My journey into researching Dreams as a movement and performance study began as I started exploring and creating solo works. Such as Berkumandangnya Qasidah, Stirrings and Feast of Fools. At that period of time while I was absorbed in creating those works, I was not at all conscious that my creative process were indirectly a kind of predictive journey symbolizing signs of what was coming (akan datang) - the future happenings that were going to take place in my future. As the years passed by, and as I reflected and gazed back into time, I realize that the emotional and creative pre-experiencing and process of dramatizing my inner thoughts and dreams into my solo performances, was not only an accidental and unconscious journey that was telling me what lies ahead, but it was also coincidentally shadowing and shaping out the chapters of my life. As though offering clues of the coming challenges that I will have to endure towards learning and discovering balance and harmony. It may sound totally absurd to you. And I am not at all suggesting that I am a fortune teller or a clairvoyance through my artistic work. And I am not able to explain nor wish to share with you what were the choreographic signs and codes that I chose to use, that could convince me or you to believe my theory today - as I am myself trying to codify the secrets of performance and a performer's state of being. Even though at the time of creation - I was probably not knowing what the future holds or that I was actually weaving my future through my dances. I was in the moment of creative process, or what performance theories refer to as an artistic experience of 'dream-travel'. When I look back at the choreographies, some essence of it was realized. For example, Stirrings (created in 2002), and within a year after creating it. I found myself the asian washer woman, working in homes, cleaning to survive and provide myself and my daughter money - as we were cut off from any financial help when I began to plead for separation and divorce. And years after, I experienced in my life the 'mahsuri tragedy', that was the very root of my choreography in Feast of Fools - Copenhagen version (2003) - (of course in reality minus the hukum mati, the sumpah and death). My tragedy was not as catastrophic as Mahsuri, but even so it was almost as dramatic. I made it through a struggle for divorce, amidst accusations and attempts to slander me and my role as the wife, and as a mother to my daughter (which is regretfully a common way for most divorced man, regardless of religion and race - to continue digging, accusing or find every little fault of mothers, even if they have to lie or exaggerate every detail that could make the mother look bad to use it against her so as to gain absolute custody, and cut her from her rights to share in the care and upbringing of her children).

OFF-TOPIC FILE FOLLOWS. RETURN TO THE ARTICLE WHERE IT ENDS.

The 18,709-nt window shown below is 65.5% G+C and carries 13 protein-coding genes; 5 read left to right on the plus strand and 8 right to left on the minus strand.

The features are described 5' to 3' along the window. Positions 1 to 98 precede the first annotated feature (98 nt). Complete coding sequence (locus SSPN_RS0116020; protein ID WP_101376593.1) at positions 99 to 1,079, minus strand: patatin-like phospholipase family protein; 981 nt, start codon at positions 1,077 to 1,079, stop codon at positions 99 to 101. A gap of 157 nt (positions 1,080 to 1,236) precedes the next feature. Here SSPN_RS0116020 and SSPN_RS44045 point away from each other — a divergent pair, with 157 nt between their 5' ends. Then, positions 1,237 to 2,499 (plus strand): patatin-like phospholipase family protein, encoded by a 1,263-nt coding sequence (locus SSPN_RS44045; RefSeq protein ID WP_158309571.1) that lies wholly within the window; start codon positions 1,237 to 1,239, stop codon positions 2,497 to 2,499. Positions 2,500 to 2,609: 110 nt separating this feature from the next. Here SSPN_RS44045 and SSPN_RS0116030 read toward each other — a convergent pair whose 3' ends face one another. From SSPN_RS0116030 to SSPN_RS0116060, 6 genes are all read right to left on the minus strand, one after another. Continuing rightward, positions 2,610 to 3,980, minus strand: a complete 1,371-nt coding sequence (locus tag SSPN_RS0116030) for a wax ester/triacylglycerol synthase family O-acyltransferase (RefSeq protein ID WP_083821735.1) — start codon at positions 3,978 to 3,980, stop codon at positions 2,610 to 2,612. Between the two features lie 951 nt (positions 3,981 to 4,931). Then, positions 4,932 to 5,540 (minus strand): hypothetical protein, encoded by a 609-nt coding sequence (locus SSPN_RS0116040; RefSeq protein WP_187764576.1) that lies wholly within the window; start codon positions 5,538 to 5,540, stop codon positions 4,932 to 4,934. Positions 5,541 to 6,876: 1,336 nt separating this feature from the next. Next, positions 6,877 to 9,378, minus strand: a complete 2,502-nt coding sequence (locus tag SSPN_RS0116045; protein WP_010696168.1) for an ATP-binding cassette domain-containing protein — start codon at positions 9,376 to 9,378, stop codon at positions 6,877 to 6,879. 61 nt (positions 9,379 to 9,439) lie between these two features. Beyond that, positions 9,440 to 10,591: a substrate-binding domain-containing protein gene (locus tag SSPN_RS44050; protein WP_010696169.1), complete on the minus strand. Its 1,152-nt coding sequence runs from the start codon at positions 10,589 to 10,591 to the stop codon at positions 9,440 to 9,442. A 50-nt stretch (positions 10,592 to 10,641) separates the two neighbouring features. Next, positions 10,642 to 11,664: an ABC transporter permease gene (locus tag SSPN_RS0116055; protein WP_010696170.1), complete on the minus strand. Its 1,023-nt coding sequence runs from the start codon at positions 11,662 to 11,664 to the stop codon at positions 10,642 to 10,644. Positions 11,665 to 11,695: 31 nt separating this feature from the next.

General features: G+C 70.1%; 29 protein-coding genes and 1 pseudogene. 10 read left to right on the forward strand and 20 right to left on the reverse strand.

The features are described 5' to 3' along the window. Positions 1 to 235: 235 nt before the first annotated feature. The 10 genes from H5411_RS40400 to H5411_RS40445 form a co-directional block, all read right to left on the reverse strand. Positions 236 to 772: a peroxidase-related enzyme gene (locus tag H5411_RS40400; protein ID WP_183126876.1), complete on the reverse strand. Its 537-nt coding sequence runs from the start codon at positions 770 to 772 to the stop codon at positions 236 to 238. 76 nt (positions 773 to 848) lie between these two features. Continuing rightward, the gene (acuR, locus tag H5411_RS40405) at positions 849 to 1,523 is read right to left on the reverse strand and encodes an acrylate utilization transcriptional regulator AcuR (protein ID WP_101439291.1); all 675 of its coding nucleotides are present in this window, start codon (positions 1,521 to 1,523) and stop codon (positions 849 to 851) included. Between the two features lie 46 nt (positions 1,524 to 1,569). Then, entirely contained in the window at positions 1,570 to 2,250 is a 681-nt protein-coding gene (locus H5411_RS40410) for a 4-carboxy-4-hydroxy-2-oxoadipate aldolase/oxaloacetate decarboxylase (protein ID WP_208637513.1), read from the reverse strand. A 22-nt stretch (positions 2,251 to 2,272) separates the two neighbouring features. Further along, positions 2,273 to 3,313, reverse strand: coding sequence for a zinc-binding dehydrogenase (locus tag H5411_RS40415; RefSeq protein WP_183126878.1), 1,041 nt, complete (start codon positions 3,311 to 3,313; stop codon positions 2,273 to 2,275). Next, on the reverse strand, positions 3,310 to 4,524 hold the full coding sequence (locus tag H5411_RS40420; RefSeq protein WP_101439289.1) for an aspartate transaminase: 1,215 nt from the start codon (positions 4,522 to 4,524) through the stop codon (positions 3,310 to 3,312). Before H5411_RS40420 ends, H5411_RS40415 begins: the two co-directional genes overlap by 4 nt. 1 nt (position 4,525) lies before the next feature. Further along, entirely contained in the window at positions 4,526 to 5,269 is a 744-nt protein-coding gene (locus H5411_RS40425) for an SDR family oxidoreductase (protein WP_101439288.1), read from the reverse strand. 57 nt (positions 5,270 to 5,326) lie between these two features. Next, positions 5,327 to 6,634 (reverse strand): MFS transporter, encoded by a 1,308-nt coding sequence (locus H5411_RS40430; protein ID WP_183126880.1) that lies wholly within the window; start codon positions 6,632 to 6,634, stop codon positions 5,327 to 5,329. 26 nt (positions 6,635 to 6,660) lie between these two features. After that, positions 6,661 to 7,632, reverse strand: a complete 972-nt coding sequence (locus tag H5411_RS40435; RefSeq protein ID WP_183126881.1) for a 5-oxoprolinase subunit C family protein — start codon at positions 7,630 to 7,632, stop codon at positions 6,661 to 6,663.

Jung developed his idea of archetypes mostly as a way of finding meaning within the dreams and visions of the mentally ill: if a person believes they are being followed by a giant apple pie, it's difficult to make sense of how to help them. But if the giant apple pie can be understood to represent that person's shadow, the embodiment of all their fears, then the psychotherapist can help guide them through that fear, just as Yoda guided Luke on Dagoba. STAR WARS - The hero's journey. If you think of a person as a computer and our bodies as "hardware," language and culture seem to be the "software." Deeper still, and apparently common to all homo sapians, is a sort of built-in "operating system" which interprets the world by sorting people, places, things and experiences into archetypes.